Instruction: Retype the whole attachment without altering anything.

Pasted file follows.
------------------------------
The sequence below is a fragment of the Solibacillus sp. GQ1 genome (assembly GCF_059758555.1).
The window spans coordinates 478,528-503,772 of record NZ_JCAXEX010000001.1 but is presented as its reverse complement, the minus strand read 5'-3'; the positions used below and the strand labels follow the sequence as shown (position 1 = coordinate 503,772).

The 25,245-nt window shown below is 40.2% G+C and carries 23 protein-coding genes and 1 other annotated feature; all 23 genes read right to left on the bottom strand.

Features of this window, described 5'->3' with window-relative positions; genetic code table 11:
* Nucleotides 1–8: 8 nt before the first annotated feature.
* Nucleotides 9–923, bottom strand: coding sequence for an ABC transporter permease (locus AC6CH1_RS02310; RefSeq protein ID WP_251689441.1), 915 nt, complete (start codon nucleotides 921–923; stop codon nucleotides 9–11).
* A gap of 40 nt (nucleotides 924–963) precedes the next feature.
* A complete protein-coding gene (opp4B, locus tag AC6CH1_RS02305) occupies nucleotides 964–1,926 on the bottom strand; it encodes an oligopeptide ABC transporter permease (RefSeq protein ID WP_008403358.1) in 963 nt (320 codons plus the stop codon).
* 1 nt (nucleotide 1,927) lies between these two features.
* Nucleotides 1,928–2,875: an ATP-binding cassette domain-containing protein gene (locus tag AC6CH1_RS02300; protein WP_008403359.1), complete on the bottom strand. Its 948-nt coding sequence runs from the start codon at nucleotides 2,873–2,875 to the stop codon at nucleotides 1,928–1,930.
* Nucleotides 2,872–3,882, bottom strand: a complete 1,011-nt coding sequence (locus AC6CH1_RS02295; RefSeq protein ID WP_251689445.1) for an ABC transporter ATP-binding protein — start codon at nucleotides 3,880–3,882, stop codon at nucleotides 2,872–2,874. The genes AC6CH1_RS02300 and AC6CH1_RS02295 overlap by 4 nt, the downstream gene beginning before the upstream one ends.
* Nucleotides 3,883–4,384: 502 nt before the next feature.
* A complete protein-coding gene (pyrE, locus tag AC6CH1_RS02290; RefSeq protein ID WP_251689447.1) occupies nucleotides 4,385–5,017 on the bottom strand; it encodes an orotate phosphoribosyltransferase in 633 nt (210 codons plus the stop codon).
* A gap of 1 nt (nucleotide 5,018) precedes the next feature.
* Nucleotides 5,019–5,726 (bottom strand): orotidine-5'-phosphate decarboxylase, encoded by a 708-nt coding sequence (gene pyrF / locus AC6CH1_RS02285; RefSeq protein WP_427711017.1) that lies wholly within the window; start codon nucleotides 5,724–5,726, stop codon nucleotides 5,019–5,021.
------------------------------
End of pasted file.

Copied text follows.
The sequence below is a fragment of the Solibacillus sp. GQ1 genome (assembly GCF_059758555.1).
The window spans coordinates 478,528-503,772 of record NZ_JCAXEX010000001.1 but is presented as its reverse complement, the minus strand read 5'-3'; the positions used below and the strand labels follow the sequence as shown (position 1 = coordinate 503,772).

The 25,245-nt window shown below is 40.2% G+C and carries 23 protein-coding genes and 1 other annotated feature; all 23 genes read right to left on the bottom strand.

Features of this window, described 5'->3' with window-relative positions; genetic code table 11:
* Nucleotides 1–8: 8 nt before the first annotated feature.
* Nucleotides 9–923, bottom strand: coding sequence for an ABC transporter permease (locus AC6CH1_RS02310; RefSeq protein ID WP_251689441.1), 915 nt, complete (start codon nucleotides 921–923; stop codon nucleotides 9–11).
* A gap of 40 nt (nucleotides 924–963) precedes the next feature.
* A complete protein-coding gene (opp4B, locus tag AC6CH1_RS02305) occupies nucleotides 964–1,926 on the bottom strand; it encodes an oligopeptide ABC transporter permease (RefSeq protein ID WP_008403358.1) in 963 nt (320 codons plus the stop codon).
* 1 nt (nucleotide 1,927) lies between these two features.
* Nucleotides 1,928–2,875: an ATP-binding cassette domain-containing protein gene (locus tag AC6CH1_RS02300; protein WP_008403359.1), complete on the bottom strand. Its 948-nt coding sequence runs from the start codon at nucleotides 2,873–2,875 to the stop codon at nucleotides 1,928–1,930.
* Nucleotides 2,872–3,882, bottom strand: a complete 1,011-nt coding sequence (locus AC6CH1_RS02295; RefSeq protein ID WP_251689445.1) for an ABC transporter ATP-binding protein — start codon at nucleotides 3,880–3,882, stop codon at nucleotides 2,872–2,874. The genes AC6CH1_RS02300 and AC6CH1_RS02295 overlap by 4 nt, the downstream gene beginning before the upstream one ends.
* Nucleotides 3,883–4,384: 502 nt before the next feature.
* A complete protein-coding gene (pyrE, locus tag AC6CH1_RS02290; RefSeq protein ID WP_251689447.1) occupies nucleotides 4,385–5,017 on the bottom strand; it encodes an orotate phosphoribosyltransferase in 633 nt (210 codons plus the stop codon).
* A gap of 1 nt (nucleotide 5,018) precedes the next feature.
* Nucleotides 5,019–5,726 (bottom strand): orotidine-5'-phosphate decarboxylase, encoded by a 708-nt coding sequence (gene pyrF / locus AC6CH1_RS02285; RefSeq protein WP_427711017.1) that lies wholly within the window; start codon nucleotides 5,724–5,726, stop codon nucleotides 5,019–5,021.